- The Washington Times - Thursday, August 11, 2005

Onlookers packed a federal courtroom in Lower Manhattan yesterday to hear a case involving the rights of religious groups to rent New York public schools for worship services.

U.S. District Court Judge Loretta A. Preska is expected take several months to rule on Bronx Household of Faith v. Board of Education of the City of New York.

Jordan Lorence, the senior counsel for the Alliance Defense Fund who argued for religious groups’ right to meet in a public school, said he was “cautiously optimistic.”

The judge, he said, “seemed to grasp the basic First Amendment concept that the government does not endorse private speech that it permits. Just because they are allowing a church to have a worship service [in a school] on the same terms as everyone else doesn’t mean the government is endorsing religion.”

The city’s comment was terse. “We feel that the judge weighed all of the complex legal issues in this case,” spokeswoman Laura Postiglione said.

The case involves Bronx Household, an evangelical church that attracts 80 to 90 people for Sunday services. In 1995, it tried to rent Public School 15 just north of Yankee Stadium for its Sunday services.

The school board refused and the church sued, only to have Judge Preska rule against the church in 1997. However, in 2001, after the Supreme Court ruled against the school board on a related case, Good News Club v. Milford Central School District, the church asked the judge to reconsider. After deliberating six months, the judge reversed herself in 2002, issuing a temporary injunction allowing religious groups to meet in schools.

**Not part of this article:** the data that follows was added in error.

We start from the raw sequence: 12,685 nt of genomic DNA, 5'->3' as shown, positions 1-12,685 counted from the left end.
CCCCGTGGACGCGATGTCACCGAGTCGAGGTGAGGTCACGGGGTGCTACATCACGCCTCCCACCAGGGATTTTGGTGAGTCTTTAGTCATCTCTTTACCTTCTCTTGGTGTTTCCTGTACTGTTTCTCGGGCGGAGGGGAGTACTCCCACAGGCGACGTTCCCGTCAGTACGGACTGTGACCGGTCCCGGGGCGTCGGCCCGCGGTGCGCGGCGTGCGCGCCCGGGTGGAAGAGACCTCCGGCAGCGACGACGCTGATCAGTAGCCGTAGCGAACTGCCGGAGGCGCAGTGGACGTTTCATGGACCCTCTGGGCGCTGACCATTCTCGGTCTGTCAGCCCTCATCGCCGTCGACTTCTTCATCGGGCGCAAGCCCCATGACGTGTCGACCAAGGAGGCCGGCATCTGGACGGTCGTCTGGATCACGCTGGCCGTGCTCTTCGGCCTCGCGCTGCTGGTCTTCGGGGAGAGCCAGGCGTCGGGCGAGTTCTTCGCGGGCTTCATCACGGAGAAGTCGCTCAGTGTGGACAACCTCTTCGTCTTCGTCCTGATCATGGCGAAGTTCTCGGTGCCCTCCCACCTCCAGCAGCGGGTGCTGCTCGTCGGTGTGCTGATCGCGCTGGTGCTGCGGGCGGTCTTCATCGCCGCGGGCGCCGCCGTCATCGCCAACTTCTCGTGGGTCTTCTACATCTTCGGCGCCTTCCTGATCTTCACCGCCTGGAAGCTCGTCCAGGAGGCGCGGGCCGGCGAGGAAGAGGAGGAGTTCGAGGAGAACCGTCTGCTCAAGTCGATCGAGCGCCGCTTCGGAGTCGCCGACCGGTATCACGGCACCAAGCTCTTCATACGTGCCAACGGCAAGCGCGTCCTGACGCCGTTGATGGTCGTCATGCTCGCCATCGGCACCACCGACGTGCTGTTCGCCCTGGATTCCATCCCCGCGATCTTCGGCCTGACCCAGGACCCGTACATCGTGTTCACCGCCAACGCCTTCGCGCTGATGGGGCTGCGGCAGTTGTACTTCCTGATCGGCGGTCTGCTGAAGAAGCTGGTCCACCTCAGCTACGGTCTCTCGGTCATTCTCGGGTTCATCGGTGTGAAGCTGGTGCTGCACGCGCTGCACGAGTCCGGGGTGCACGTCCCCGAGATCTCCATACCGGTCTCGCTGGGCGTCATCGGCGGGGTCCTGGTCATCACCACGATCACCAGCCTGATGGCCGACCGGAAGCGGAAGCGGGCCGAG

Yesterday’s two-hour hearing pitted the school board, which wants the injunction dismissed, against Bronx Household, which wants the injunction made permanent. Twenty-three churches are now worshipping weekly in New York’s 1,197 public schools. Nonreligious groups meeting in schools range from the Girl Scouts to a Bangladeshi dance troupe.

“These churches exist by their ability to meet at a school,” Mr. Lorence said. “They don’t have financial resources to rent a building at market value.”

The Rev. Robert Hall, a co-pastor of Bronx Household, said the congregation has been trying since 1994 to get the money to construct its own building. To date, it has raised half of the $900,000 it needs.

Meeting at Public School 15 is the best alternative, he said, but the school board makes religious groups print a disclaimer in their weekly church bulletins stating that they are not affiliated with the school.

“That’s not required of any other organization that meets at the school,” he said. “Religious speech is singled out for discrimination in this new policy.”

Two Supreme Court cases — Lambs Chapel v. Center Moriches Union Free School District in 1993 and the Good News Club case in 2001 — paved the way for, respectively, religious discussion and religious instruction to be allowed on school premises. The issue in the Bronx Household case centers on religious worship, which the school board opposes.

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